Greece's parliament approved the nation's 2013 budget Sunday, a big step toward unfreezing international bailout funds, even though disagreement among its creditors could push back the timetable for when that aid will resume.
The Athens parliament had already approved a new package of austerity measures worth €13.5 billion, a precondition for the so-called troika of EU, European Central Bank and International Monetary Fund officials to release the next installment of funds under Greece's second bailout.
"It really represents progress," ECB president Mario Draghi said last Thursday, adding that the ECB and eurozone finance ministers would discuss the Greek situation at a meeting in Brussels Monday.
With Sunday's vote in favor of Prime Minister Antonis Samaras' coalition government, Greece is likely to get two more years to meet budget targets set out in the original program in March, and gain access to €31.5 billion that Greece needs to stabilize its banks and redeem short-term debt due next Friday.
But reports from Brussels and elsewhere suggest the troika of international lenders is unable to agree on the size of the funding gap created by pushing back the timetable for Greece to bring its debt to sustainable levels, and how it should be plugged.
Analysts estimate the funding requirement at about €30 billion, although it could be higher.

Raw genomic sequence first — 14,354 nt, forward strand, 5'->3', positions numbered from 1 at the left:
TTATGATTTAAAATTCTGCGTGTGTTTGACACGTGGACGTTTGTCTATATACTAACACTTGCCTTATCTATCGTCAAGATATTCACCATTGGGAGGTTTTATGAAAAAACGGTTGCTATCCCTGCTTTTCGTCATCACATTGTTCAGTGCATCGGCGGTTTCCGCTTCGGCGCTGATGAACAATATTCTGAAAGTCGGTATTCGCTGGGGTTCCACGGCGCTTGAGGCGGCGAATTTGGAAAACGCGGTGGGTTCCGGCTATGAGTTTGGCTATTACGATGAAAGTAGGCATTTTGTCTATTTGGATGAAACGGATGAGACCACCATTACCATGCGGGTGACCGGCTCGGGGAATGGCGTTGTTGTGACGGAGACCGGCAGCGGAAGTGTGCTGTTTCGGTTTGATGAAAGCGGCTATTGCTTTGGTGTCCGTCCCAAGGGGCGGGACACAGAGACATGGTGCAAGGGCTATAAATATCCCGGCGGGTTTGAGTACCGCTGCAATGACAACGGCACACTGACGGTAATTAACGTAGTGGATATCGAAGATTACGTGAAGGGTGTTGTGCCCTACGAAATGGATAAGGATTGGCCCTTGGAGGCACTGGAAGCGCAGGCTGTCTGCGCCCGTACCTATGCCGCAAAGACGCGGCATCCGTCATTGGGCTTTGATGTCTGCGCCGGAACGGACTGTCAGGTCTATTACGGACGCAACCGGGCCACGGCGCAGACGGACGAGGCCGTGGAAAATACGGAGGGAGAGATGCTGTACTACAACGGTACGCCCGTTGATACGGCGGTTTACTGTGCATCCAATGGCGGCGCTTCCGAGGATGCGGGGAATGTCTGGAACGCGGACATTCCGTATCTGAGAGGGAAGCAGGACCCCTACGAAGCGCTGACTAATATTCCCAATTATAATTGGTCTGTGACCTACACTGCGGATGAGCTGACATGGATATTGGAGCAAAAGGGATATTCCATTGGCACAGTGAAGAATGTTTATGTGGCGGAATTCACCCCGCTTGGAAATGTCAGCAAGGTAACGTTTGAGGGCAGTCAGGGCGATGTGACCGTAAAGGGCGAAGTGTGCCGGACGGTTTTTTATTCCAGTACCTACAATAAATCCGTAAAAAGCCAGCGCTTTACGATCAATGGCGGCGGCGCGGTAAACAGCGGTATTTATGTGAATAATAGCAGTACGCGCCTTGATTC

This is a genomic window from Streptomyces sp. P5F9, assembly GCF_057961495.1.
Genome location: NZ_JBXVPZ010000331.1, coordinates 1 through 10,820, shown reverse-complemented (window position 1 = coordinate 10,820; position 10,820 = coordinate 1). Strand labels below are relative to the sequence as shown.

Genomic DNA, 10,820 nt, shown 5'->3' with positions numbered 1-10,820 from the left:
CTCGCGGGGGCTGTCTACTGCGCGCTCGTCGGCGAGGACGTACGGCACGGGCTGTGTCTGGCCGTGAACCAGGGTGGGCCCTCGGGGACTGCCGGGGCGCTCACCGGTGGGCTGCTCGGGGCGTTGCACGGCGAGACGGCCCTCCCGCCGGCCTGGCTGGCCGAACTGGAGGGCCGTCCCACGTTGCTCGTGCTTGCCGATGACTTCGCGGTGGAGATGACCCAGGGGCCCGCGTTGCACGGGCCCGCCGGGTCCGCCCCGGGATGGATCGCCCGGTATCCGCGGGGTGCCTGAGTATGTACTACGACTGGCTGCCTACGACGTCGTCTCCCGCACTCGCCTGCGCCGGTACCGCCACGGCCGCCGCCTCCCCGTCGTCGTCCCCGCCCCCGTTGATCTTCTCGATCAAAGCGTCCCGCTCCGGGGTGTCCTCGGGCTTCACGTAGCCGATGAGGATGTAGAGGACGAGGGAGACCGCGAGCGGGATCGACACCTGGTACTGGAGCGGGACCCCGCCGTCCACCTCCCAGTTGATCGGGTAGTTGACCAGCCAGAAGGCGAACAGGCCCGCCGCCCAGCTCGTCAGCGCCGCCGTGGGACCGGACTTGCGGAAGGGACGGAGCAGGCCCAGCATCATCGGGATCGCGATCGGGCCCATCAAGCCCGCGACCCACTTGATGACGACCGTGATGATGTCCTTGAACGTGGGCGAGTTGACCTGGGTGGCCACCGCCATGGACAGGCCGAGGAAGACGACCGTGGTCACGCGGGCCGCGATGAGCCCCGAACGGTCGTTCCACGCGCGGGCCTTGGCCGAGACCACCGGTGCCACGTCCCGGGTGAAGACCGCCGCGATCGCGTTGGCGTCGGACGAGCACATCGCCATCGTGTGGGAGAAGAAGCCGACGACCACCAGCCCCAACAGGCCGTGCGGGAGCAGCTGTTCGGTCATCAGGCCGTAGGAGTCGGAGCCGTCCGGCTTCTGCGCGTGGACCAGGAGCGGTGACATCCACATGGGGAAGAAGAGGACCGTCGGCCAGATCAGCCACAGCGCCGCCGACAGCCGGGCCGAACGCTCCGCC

With the troika unwilling to consider putting more money on the table, or taking losses on existing loans to Greece, attention had turned to other measures, including cutting rates on previous lending and tweaking a debt-to-GDP target of 120% by 2020.
Draghi said Thursday that the ECB could return profits on its holdings of Greek debt -- estimated at up to €15 billion -- but signaled the bank was not ready to take other measures, putting the ball firmly in the court of eurozone states.
"The ECB is by and large done," he said, when asked about Greece.
German Chancellor Angela Merkel and other European leaders have pledged to do what it takes to keep Greece in the eurozone but want to avoid, if at all possible, having to ask their own hard-pressed taxpayers to stump up fresh funding.
If the troika fails to reach agreement early next week, Greece may have to roll over €5 billion of Treasury bills due November 16.
It faced a similar situation in August, when the ECB agreed to raise the ceiling on the amount of Treasury bills the National Bank of Greece ( could accept as collateral. )
That allowed Greece to issue more bills to its banks, which in turn were able to draw on the ECB's emergency liquidity assistance facility.